Religion can reduce the incidence of anti-social behavior in prison, an independent study of Mississippi inmates concludes, making faith-based programs an attractive alternative to expensive correctional treatment.
“Religiosity” — believing in a higher power, attending worship services regularly and participating in faith-based prison programs — directly reduces inmate arguments, and thereby the fights that typically follow, according to the study published this month in the Journal of the Scientific Study of Religion.
Studies have shown that treatment programs focusing on literacy, general equivalency diplomas and college training, and recovery from substance abuse are promising, but are very expensive, compared with faith-based programs, said the study’s lead author, Kent R. Kerley, professor of criminal justice at the University of Alabama at Birmingham.
The study was conducted at Mississippi State Penitentiary in Parchman, Miss. — one of the largest prisons in the United States, with 5,500 inmates — but did not address the effect religion has on inmates after they are released.
The study found that 74 percent of inmates who do not believe in a higher power engaged in at least one fight a month versus 53 percent of inmates who do believe. It also found that inmates who believe God’s law determines right and wrong were 58 percent less likely to fight at least once a month.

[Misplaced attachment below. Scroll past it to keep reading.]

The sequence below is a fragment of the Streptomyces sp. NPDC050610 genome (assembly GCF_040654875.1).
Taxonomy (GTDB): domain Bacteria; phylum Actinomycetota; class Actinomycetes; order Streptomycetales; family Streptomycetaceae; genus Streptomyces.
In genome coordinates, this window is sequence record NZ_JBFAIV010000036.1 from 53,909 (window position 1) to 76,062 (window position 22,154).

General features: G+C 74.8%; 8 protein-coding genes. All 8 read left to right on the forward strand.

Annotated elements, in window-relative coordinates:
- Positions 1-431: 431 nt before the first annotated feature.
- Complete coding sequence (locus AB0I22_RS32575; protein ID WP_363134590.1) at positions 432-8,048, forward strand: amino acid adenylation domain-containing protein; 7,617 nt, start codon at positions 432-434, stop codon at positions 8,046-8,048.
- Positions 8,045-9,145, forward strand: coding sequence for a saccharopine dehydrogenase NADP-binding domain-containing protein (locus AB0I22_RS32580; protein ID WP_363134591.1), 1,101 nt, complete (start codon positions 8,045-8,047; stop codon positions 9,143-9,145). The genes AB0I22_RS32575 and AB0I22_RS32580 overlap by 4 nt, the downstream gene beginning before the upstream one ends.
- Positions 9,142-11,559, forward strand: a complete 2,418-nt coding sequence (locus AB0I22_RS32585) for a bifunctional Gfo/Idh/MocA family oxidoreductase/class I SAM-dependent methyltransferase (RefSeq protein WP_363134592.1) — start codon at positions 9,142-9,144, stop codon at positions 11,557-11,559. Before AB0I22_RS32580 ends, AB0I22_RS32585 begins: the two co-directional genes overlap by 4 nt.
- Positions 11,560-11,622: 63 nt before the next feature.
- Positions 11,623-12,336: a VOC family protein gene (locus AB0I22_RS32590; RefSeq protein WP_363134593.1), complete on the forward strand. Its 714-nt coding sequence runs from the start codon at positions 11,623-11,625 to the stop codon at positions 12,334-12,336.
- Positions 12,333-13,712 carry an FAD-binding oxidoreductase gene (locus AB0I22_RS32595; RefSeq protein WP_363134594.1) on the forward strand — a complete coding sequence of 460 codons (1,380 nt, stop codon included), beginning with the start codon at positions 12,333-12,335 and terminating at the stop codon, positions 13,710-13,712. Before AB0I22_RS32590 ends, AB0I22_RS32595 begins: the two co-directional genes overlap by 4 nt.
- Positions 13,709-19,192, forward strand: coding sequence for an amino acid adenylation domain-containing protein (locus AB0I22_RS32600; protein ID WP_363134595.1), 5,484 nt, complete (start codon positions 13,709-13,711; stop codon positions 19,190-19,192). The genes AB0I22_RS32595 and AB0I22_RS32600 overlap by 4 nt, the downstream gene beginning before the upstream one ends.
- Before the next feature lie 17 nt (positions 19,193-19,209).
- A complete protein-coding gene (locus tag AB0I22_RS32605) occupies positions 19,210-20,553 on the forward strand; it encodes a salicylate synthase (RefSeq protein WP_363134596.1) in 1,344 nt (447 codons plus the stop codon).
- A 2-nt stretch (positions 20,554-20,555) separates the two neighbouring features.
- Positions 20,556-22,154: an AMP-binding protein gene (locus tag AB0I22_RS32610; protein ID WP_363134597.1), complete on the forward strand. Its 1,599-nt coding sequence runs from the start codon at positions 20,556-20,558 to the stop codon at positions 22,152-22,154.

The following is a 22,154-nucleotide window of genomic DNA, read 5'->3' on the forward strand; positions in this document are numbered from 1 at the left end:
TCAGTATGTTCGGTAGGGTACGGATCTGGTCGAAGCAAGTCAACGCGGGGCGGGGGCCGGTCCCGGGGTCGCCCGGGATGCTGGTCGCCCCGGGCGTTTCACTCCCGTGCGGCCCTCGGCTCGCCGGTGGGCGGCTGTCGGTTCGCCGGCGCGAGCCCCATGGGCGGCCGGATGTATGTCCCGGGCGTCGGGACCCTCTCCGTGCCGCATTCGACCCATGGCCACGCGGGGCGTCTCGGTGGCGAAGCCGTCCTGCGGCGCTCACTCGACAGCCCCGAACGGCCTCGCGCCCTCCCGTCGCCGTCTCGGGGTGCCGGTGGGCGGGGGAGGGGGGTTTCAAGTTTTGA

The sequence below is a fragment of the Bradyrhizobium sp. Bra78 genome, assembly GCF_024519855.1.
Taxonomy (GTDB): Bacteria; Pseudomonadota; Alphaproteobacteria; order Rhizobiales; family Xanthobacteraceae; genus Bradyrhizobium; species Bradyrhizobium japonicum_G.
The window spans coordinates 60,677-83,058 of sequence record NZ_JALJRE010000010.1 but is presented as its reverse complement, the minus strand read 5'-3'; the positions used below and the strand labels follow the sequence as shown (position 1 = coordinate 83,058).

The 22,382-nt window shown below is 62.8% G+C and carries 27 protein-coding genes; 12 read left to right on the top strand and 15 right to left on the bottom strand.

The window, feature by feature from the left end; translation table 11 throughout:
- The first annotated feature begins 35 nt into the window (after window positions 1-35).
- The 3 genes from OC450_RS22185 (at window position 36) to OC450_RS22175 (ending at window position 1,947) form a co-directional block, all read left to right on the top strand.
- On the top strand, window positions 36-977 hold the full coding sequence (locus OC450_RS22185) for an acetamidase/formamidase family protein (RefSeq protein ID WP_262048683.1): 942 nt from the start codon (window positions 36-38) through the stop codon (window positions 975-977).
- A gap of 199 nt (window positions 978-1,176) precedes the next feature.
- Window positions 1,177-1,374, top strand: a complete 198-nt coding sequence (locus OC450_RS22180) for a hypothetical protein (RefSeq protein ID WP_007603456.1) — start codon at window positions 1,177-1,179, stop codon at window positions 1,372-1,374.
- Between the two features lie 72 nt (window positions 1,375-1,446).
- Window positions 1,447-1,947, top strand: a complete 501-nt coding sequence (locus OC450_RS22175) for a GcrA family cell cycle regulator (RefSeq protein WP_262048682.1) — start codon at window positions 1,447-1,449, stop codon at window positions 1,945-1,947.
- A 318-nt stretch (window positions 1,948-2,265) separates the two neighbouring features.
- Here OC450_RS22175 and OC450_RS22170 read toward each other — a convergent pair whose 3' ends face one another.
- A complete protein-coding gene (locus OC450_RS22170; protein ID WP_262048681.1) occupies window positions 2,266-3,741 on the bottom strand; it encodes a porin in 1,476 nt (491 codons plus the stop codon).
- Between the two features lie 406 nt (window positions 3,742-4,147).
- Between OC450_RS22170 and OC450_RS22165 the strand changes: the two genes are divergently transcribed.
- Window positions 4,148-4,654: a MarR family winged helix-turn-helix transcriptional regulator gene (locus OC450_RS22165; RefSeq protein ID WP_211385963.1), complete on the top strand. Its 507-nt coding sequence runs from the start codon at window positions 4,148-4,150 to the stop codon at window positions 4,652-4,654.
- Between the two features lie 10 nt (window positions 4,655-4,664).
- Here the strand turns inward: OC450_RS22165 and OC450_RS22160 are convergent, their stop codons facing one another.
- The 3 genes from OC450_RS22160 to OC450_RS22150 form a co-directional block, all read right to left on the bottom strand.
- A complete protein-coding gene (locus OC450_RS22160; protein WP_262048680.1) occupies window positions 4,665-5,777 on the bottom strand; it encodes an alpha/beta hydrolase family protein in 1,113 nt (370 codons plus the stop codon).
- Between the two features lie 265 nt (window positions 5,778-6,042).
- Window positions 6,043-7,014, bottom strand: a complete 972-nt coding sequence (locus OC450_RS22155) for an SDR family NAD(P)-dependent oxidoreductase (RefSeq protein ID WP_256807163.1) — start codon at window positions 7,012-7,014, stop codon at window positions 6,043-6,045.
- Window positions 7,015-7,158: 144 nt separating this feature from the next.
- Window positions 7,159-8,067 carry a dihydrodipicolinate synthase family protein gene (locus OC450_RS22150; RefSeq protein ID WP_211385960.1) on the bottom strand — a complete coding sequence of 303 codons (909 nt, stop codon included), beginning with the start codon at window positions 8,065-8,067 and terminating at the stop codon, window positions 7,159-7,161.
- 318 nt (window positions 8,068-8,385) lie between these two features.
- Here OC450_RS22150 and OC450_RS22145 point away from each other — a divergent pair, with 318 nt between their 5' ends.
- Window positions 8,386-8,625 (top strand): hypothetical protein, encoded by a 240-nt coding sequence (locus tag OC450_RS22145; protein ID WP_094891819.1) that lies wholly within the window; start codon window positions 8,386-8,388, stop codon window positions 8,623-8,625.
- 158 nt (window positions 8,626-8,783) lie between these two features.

An official in Florida, the only state that has prisons devoted to faith-based guidelines, said signs of better behavior at two such institutions led to the opening of a third prison.
“It appears we have less discipline reports, and those we have usually are nonviolent, rather than violent. So, we are seeing better conduct in these [faith-based] prisons,” said Franchatta Barber, deputy assistant secretary of Institutions and Programs for the Florida Department of Corrections.
Nashville, Tenn.-based Corrections Corporation of America (CCA), the largest private prison company in the United States, offers religious programs at the 67 jails and prisons it operates in 29 states.
“You have to start with changes while inmates are still in prison, before you can expect changes when they get out,” said Chantel Gurney, a CCA spokeswoman.
As for religiosity, 94 percent of the respondents in the study said they believed in a higher power, 77 percent said right or wrong should be based on God’s laws, and 42 percent reported having a conversion experience in their lives.
Nearly 39 percent of the inmates surveyed said they attend prison religious services at least once a week, but more than 69 percent said they took part in a special one-day evangelical and entertainment event at the prison, known as Operation Starting Line.